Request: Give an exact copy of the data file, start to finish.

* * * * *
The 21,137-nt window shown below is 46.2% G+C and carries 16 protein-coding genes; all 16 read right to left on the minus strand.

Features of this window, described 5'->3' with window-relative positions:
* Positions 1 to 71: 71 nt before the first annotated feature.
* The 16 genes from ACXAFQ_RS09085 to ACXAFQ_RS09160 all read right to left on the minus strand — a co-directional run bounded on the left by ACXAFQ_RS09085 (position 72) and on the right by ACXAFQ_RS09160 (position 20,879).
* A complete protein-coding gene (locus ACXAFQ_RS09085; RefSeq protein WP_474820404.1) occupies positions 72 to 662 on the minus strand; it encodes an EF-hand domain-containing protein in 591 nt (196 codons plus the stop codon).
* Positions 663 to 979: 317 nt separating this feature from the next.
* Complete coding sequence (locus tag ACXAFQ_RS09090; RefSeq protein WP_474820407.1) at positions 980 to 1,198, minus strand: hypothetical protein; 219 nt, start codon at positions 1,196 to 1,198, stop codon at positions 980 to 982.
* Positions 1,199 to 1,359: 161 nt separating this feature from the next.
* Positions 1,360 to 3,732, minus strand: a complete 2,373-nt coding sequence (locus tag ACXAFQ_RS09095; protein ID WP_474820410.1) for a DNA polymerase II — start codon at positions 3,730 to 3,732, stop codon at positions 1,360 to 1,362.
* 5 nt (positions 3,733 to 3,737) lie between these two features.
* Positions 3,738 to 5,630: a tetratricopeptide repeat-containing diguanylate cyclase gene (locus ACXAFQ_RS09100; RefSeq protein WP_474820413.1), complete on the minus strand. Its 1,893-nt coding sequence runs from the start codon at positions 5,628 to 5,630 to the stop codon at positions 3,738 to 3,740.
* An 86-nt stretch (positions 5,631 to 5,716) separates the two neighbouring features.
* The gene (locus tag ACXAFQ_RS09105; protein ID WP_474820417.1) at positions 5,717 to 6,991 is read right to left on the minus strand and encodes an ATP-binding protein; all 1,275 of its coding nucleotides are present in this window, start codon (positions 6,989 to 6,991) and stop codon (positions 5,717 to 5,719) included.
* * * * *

The 21,137-nt window shown below is 46.2% G+C and carries 16 protein-coding genes; all 16 read right to left on the minus strand.

Features of this window, described 5'->3' with window-relative positions:
* Positions 1 to 71: 71 nt before the first annotated feature.
* The 16 genes from ACXAFQ_RS09085 to ACXAFQ_RS09160 all read right to left on the minus strand — a co-directional run bounded on the left by ACXAFQ_RS09085 (position 72) and on the right by ACXAFQ_RS09160 (position 20,879).
* A complete protein-coding gene (locus ACXAFQ_RS09085; RefSeq protein WP_474820404.1) occupies positions 72 to 662 on the minus strand; it encodes an EF-hand domain-containing protein in 591 nt (196 codons plus the stop codon).
* Positions 663 to 979: 317 nt separating this feature from the next.
* Complete coding sequence (locus tag ACXAFQ_RS09090; RefSeq protein WP_474820407.1) at positions 980 to 1,198, minus strand: hypothetical protein; 219 nt, start codon at positions 1,196 to 1,198, stop codon at positions 980 to 982.
* Positions 1,199 to 1,359: 161 nt separating this feature from the next.
* Positions 1,360 to 3,732, minus strand: a complete 2,373-nt coding sequence (locus tag ACXAFQ_RS09095; protein ID WP_474820410.1) for a DNA polymerase II — start codon at positions 3,730 to 3,732, stop codon at positions 1,360 to 1,362.
* 5 nt (positions 3,733 to 3,737) lie between these two features.
* Positions 3,738 to 5,630: a tetratricopeptide repeat-containing diguanylate cyclase gene (locus ACXAFQ_RS09100; RefSeq protein WP_474820413.1), complete on the minus strand. Its 1,893-nt coding sequence runs from the start codon at positions 5,628 to 5,630 to the stop codon at positions 3,738 to 3,740.
* An 86-nt stretch (positions 5,631 to 5,716) separates the two neighbouring features.
* The gene (locus tag ACXAFQ_RS09105; protein ID WP_474820417.1) at positions 5,717 to 6,991 is read right to left on the minus strand and encodes an ATP-binding protein; all 1,275 of its coding nucleotides are present in this window, start codon (positions 6,989 to 6,991) and stop codon (positions 5,717 to 5,719) included.